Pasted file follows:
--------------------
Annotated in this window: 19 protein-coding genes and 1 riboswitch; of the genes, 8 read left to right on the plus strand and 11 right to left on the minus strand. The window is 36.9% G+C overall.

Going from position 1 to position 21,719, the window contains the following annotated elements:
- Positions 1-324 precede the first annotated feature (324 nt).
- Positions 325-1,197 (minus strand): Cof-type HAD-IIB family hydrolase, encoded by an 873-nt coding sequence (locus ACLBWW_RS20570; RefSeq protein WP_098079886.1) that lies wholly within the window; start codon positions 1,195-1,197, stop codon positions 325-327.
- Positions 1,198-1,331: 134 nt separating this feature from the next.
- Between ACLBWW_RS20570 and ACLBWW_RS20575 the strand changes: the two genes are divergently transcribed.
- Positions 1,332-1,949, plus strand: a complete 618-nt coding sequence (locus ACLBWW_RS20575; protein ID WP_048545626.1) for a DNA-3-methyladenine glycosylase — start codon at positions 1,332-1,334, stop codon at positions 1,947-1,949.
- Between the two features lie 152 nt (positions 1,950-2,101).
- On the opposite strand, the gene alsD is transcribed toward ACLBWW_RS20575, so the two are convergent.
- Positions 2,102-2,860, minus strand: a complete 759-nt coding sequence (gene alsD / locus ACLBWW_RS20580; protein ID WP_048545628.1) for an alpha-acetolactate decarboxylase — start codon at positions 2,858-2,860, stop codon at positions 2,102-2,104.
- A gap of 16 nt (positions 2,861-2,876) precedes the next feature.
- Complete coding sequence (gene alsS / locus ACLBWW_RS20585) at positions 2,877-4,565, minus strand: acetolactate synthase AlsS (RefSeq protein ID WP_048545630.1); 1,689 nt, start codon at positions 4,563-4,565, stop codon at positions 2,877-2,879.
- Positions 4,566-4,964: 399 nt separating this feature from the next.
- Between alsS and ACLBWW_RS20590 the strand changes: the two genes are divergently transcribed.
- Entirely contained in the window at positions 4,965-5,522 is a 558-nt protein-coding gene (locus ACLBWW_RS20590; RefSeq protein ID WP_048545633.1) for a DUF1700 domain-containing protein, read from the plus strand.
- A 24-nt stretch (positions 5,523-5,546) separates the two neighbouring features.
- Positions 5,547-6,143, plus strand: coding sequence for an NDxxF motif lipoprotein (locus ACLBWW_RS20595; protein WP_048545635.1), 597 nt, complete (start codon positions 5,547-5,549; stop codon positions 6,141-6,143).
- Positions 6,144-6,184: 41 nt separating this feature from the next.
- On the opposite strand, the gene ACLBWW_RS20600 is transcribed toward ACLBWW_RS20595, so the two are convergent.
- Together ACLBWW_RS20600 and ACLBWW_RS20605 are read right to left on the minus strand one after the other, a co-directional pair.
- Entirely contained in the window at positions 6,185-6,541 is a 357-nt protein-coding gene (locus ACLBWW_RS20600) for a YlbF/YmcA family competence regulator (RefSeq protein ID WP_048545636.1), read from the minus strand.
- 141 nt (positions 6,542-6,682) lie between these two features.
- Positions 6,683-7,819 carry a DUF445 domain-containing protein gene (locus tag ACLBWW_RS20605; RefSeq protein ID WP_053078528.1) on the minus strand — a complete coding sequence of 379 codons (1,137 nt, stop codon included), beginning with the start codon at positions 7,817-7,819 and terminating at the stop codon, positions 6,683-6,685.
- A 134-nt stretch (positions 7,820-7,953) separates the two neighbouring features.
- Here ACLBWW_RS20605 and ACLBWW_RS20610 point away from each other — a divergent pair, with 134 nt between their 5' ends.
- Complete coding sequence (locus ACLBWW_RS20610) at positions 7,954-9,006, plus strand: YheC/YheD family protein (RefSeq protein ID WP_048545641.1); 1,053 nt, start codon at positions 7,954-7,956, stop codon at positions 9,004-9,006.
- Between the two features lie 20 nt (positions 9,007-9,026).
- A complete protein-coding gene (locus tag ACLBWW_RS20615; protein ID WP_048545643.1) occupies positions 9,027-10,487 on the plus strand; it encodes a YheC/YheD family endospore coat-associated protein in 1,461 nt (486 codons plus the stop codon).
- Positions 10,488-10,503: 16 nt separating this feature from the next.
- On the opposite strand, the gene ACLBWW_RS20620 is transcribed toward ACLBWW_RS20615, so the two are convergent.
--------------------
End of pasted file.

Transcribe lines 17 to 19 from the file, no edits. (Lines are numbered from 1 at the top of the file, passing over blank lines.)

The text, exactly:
- Positions 5,547-6,143, plus strand: coding sequence for an NDxxF motif lipoprotein (locus ACLBWW_RS20595; protein WP_048545635.1), 597 nt, complete (start codon positions 5,547-5,549; stop codon positions 6,141-6,143).
- Positions 6,144-6,184: 41 nt separating this feature from the next.
- On the opposite strand, the gene ACLBWW_RS20600 is transcribed toward ACLBWW_RS20595, so the two are convergent.